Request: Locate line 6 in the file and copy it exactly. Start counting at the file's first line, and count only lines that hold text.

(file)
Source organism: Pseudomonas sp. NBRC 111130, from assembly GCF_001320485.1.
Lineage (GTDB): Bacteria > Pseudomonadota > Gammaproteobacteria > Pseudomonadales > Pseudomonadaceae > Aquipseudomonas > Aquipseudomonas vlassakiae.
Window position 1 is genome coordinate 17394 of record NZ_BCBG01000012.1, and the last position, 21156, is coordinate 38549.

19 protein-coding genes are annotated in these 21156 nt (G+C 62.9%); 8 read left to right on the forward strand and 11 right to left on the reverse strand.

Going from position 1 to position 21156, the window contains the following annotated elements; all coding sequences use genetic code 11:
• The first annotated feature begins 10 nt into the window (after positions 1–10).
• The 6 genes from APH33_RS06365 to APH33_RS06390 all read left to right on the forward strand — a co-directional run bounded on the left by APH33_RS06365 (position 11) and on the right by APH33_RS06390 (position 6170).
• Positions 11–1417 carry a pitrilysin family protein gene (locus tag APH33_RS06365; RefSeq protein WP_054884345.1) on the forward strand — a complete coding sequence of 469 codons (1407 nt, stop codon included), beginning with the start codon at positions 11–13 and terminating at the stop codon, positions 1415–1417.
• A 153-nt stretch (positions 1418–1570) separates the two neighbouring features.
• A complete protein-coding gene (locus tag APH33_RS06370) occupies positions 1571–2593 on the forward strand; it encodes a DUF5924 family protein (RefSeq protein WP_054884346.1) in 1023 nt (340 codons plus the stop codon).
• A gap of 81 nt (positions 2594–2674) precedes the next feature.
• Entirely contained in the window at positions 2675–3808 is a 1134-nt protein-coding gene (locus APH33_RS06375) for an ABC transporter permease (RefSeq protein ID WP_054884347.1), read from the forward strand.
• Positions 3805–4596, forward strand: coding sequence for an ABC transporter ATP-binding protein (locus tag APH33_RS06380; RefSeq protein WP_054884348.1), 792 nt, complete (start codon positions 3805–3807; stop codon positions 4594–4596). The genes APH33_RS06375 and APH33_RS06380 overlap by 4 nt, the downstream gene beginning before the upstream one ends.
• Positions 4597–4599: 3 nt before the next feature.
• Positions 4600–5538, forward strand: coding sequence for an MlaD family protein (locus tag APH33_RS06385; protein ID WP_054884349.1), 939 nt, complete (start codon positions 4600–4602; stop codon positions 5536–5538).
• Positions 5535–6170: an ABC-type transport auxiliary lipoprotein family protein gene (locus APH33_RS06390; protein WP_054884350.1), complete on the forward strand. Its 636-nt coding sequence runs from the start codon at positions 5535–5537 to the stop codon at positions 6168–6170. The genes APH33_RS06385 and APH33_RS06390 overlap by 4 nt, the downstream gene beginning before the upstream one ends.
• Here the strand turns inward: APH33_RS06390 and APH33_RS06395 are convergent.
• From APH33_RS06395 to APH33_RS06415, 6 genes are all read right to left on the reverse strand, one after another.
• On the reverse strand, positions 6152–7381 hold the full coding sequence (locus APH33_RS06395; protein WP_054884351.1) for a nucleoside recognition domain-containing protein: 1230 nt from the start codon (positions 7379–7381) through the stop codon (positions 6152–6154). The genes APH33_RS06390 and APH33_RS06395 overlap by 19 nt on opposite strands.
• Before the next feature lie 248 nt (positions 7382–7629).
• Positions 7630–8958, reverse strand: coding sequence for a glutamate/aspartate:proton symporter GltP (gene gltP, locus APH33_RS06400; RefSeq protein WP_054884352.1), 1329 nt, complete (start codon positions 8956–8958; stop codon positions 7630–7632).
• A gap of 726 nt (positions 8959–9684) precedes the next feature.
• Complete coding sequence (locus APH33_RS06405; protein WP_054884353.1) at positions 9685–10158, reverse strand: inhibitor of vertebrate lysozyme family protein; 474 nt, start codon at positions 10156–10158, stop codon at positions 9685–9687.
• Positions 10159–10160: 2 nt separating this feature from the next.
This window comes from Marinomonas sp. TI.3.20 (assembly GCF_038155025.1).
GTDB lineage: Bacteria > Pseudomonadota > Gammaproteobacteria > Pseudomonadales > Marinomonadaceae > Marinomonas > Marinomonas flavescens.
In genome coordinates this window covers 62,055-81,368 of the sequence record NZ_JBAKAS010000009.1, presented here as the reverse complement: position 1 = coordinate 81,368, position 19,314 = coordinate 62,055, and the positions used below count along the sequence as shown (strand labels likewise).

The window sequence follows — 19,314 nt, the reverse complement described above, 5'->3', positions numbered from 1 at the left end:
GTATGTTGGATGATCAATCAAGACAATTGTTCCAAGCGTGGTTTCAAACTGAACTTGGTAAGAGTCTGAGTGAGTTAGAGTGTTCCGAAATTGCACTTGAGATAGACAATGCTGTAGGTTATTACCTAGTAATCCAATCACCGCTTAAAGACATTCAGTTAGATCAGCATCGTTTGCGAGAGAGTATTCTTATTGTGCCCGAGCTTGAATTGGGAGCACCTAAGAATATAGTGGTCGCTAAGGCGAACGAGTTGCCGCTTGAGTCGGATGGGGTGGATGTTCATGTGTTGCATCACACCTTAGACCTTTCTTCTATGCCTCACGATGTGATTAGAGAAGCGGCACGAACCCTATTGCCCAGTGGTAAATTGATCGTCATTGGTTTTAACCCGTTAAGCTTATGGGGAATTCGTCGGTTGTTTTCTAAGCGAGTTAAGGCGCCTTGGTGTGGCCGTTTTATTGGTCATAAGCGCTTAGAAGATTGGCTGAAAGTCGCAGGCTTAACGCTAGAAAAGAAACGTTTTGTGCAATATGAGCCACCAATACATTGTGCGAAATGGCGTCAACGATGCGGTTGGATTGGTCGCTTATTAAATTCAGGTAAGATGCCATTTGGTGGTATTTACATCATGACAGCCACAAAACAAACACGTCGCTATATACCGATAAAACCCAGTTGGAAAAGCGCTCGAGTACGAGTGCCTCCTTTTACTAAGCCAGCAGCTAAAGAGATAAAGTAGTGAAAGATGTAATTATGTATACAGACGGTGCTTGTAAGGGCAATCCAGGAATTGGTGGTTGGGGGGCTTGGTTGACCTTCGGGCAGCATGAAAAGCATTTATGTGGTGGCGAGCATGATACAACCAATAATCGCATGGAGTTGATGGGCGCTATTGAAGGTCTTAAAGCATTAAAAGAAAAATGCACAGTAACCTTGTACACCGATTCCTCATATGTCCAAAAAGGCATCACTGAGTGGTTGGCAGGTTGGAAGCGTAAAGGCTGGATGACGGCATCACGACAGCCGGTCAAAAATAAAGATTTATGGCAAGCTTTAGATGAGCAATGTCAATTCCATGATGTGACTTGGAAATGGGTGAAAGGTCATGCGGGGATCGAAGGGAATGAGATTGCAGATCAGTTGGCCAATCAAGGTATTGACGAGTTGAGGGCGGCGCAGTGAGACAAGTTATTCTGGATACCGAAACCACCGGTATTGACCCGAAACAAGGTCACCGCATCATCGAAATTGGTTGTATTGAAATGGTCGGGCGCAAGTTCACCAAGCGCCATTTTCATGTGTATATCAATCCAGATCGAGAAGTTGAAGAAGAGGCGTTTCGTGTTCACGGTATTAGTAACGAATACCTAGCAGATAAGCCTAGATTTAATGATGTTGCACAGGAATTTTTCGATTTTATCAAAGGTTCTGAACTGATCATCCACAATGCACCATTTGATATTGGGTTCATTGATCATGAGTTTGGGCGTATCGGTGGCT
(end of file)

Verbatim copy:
• The first annotated feature begins 10 nt into the window (after positions 1–10).